Dr Ayoni OGUNBAYO, coordinator of the Agricultural Technologies and Innovations Scaling Up Project for Increasing the Resilience of Production Systems and Family Farms in West and Central Africa (TARSPro) program, visited the Regional Centre of Excellence in Fruit and Vegetables (CRE-FL) on September 29 and 30,. The visit was part of a follow-up tour of the program’s activities, aimed at directly observing ongoing initiatives and identifying challenges with a view to finding solutions.

During this visit, the coordinator of the TARSPro project learned about the activities of the Agricultural Technologies and Innovations Park (PTIA), highlighting crops such as tomato seeds of the variety FBT 1, soybeans, sesame, okra, amaranth, millet, forage crops, legumes, orange-fleshed sweet potato and cassava. He also explored the park mechanization workshop to understand all operations.

“The development of the plots has not been a quiet long river. Challenges include pests, delays in acquiring OFSP seeds, security of the storefront (animals, bush fires), irrigation issues, etc. However, the park is doing well.” stressed the person in charge of monitoring PTIA, Dr Etienne Sodré, 

Another program of this visit was the community immersion hubs (CIH) implemented in Banfora, in the Cascades region. Also wanted as part of the activities of TARSPro, these PICs aim to allow users to know the best technologies and the best techniques, in order to appropriate them. Among several innovations present, the Intensive Rice Farming System (SRI), was visited on the Karfiguela plain, with more than 300 producers. It was about showing them how to produce a lot of rice with very few resources. According to the monitoring officer of these PICs, this necessarily involves the choice of varieties, the preparation of the plot, with the contribution of organic matter in addition to fertilizer, the establishment of the nursery, the best density of seedlings, water and weed management, etc. The rice seeds promoted were among others, the varieties KBR and ORYLUX, whose productivity is between 8 and 10 tons per hectare.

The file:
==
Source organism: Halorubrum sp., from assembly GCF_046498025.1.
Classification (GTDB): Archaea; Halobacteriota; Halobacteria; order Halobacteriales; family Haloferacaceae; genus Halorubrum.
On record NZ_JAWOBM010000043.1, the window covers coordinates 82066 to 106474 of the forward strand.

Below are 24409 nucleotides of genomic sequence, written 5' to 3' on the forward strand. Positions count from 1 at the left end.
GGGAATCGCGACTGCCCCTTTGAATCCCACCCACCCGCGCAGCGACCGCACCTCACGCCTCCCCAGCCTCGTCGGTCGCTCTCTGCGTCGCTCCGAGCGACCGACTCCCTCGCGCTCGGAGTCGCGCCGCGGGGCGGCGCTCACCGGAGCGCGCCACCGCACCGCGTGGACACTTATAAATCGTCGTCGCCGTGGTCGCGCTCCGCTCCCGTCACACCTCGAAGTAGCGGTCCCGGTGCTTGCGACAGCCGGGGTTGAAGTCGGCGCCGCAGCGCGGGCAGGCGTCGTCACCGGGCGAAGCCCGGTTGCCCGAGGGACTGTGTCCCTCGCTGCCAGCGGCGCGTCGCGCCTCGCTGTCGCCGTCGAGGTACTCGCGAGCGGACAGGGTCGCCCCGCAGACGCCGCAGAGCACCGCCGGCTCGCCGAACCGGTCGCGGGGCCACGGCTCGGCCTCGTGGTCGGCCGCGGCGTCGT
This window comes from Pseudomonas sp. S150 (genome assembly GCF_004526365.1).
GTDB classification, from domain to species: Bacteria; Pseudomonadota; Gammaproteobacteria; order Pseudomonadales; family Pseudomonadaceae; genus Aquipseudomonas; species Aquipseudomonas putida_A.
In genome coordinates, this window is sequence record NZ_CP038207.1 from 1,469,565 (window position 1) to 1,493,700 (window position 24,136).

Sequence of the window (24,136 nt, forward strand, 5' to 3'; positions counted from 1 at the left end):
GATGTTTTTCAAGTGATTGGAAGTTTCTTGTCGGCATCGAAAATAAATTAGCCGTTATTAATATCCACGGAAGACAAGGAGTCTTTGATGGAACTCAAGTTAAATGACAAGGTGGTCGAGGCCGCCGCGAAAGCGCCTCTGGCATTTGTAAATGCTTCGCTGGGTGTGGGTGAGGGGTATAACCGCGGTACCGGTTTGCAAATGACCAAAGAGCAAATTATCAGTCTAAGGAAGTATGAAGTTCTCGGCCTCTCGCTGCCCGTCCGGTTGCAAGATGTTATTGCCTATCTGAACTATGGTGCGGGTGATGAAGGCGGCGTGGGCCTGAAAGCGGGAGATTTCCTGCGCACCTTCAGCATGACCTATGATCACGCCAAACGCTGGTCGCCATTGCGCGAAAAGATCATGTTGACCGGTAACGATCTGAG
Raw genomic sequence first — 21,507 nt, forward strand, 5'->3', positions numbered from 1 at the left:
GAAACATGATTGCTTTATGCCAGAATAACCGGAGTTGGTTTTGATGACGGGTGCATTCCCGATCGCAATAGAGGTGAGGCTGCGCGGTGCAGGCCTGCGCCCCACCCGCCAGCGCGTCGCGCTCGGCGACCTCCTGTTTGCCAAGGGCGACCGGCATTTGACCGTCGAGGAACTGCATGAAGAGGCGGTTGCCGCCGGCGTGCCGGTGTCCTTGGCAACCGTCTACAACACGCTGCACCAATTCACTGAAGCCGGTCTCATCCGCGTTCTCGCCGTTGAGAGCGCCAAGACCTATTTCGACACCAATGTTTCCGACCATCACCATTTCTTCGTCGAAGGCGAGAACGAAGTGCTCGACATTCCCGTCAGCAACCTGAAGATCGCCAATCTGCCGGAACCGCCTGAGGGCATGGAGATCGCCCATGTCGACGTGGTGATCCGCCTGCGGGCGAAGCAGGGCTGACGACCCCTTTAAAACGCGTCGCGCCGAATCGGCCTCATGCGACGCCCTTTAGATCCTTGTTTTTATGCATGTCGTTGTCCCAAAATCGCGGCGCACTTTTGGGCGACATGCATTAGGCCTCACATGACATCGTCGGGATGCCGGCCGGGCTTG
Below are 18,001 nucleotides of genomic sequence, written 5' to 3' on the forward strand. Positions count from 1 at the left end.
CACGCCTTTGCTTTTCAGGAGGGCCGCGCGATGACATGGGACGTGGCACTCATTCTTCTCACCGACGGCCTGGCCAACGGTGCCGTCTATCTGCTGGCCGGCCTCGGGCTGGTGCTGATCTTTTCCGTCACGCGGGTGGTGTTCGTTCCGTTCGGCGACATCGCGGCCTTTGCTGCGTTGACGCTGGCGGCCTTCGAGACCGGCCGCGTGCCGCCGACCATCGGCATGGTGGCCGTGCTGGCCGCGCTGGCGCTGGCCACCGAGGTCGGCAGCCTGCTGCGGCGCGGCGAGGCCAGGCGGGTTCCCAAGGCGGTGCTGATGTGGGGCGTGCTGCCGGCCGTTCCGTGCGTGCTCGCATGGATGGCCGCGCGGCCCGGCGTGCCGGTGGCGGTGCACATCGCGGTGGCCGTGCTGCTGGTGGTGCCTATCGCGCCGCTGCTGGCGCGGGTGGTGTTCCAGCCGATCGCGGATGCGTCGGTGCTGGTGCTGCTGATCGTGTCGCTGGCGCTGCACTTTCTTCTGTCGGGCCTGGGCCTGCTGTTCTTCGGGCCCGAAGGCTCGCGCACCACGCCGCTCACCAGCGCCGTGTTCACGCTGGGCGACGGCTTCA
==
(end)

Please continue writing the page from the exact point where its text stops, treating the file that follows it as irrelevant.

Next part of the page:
At the end of this visit, the delegation saw another device of PICs in the Feed Lot of INERA, with as a bonus, varieties of pannicum, brachiaria and cassava.

Recall that earlier, before the stage of Bobo-Dioulasso, the coordinator was able to touch the activities carried out in the Climato Intelligent Village (VIC) of the village of Ouda, a hundred km from Ouagadougou.

SRI sowing demonstration on the Karfiguéla plain

The TARSPro project, launched in Burkina Faso in April 2021, is implemented in four (04) other countries, including Benin, Mali, Niger and Chad. Funded by the Swiss Cooperation over a period of 4 years, it was conceived by CORAF and the Swiss Agency for Development and Cooperation to support food and nutrition security for fast-growing populations. The project foresees better deployment of cutting-edge technologies and innovations (T&I).